The world is shifting inexorably towards a computerised future. The adults of tomorrow will need to know how to program interfaces in order to remain relevant in the workforce. To do this the children of today are already beginning to learn how to program in some simple languages. However, in the present we have a generation of adolescents that have not had the benefit of early learning in programming skills. Indeed, like many adults of the current period, the thought of having to learn how to program a simple interface fills them with fear of the unknown. What this paper will report on is how students in the humanities need to embrace learning a new language if they are to remain relevant is this increasingly computerised world. Not one of the Latin, Arabic, East-Asian, African, Indian or Islander languages, but a computer language. A language that commands machines to work for us. It reports also on study of how to introduce and inspire students to learn how to code. From a before and after survey about their attitude towards, aptitude for, and future disquietude of, programming at the beginning and end of the project we found that, by making raw code available for students to edit directly with tangible results, they quickly overcame their fear of coding. By sharing their uncertainties with their cohort they were able to overcome their initial lack of confidence and quickly discovered that coding was both empowering and rewarding. The project was conducted in the auto-ethnographic style of reporting familiar to human-computer interaction studies. While it draws conclusions from the qualitative data recorded it includes supporting quantitative evidence for claims made. It suggests possible interventions that could be implemented now to ensure our graduating students can meet the demands made of them in terms of their core understandings about how to make computers work – regardless of the discipline from which they graduated.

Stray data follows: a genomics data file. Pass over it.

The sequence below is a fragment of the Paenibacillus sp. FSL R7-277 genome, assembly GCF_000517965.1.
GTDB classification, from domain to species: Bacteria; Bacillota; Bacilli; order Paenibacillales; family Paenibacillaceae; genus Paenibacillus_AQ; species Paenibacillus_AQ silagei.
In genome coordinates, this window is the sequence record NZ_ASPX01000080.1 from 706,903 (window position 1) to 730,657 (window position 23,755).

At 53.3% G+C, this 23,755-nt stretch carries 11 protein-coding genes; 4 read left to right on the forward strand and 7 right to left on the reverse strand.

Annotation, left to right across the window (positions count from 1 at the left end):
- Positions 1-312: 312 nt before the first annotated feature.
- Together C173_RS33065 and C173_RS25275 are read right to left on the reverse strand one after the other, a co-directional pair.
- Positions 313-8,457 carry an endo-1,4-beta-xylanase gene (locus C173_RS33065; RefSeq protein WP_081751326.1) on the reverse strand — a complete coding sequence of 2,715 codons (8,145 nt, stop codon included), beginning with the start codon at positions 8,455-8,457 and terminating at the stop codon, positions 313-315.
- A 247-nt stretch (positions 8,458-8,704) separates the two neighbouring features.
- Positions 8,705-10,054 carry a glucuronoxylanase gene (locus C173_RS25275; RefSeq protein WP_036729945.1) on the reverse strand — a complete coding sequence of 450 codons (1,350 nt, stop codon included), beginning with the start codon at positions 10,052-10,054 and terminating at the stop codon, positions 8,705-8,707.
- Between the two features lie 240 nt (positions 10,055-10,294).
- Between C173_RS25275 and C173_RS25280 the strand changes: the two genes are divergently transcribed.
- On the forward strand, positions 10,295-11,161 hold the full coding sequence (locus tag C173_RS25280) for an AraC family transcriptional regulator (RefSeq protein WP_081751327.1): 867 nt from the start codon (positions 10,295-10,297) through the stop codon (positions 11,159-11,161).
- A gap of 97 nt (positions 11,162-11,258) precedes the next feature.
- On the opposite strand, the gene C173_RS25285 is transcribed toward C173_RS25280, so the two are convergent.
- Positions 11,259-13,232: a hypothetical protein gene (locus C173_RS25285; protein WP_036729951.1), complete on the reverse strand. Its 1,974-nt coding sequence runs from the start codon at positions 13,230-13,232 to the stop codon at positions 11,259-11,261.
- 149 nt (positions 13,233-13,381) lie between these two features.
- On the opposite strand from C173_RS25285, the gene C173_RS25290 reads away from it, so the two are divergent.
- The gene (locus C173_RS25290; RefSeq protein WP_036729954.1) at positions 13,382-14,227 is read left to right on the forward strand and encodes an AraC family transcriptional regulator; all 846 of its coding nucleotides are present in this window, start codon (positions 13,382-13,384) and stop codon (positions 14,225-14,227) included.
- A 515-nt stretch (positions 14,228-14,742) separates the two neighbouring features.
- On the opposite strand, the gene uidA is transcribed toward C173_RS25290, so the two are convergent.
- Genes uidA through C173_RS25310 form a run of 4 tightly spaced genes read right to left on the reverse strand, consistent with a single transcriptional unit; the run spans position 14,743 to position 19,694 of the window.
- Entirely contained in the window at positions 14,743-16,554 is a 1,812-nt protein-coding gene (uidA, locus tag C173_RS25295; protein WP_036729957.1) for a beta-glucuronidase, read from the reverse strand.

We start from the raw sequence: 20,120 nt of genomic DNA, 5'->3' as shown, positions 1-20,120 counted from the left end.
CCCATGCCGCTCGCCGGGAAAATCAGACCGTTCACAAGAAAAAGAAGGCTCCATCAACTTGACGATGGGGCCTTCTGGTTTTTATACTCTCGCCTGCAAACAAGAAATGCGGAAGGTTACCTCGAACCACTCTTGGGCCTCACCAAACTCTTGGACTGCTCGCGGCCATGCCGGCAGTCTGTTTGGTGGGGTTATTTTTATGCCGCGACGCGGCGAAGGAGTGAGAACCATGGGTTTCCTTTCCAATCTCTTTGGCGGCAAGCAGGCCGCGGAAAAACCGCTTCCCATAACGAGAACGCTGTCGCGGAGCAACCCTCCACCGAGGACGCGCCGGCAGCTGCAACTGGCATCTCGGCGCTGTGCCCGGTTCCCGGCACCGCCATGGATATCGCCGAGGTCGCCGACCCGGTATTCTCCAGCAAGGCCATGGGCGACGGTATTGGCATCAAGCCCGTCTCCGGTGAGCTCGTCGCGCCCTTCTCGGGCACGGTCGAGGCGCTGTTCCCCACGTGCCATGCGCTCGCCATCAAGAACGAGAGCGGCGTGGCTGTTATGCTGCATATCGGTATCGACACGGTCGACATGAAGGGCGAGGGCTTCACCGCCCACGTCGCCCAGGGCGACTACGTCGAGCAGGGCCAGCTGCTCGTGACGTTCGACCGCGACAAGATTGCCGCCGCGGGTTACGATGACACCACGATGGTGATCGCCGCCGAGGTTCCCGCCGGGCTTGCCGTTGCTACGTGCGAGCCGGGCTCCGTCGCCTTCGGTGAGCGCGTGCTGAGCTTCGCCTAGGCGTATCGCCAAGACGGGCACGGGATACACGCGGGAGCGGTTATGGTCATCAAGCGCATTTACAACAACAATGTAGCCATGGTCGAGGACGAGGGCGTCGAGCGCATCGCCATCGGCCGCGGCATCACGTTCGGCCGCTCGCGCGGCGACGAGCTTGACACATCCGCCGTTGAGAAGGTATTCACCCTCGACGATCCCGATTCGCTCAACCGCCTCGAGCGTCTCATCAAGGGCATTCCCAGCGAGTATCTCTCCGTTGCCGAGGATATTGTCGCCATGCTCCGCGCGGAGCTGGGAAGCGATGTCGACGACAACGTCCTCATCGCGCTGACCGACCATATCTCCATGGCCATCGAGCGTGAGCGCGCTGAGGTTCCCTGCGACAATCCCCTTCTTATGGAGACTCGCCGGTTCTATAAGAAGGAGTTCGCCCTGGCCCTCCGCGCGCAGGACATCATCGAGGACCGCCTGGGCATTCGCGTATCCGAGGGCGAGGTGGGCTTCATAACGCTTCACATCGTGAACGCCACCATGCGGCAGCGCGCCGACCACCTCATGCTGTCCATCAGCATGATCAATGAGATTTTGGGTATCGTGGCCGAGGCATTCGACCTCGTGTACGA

Keywords: programming, computer language, early learner, cross-discipline.
Theodor Wyeld is currently a Lecturer in Digital Media at Flinders University, Australia. He is on a number of review committees and has published widely. Attracting more than 2 million in grants and venture capital, he is the inventor of 'thereitis.com'. The patented 'thereitis' technology is the culmination of 10 years of research in usability studies on how to better support the sorting of large collections of database images. Between 2004 and 2009 he was a research associate with the Australasian Cooperative Research Centre for Interaction Design. He has an extensive background in architecture, planning and digital media production. He is completing a PhD in Cognitive Psychology at the Swinburne University of Technology, Australia.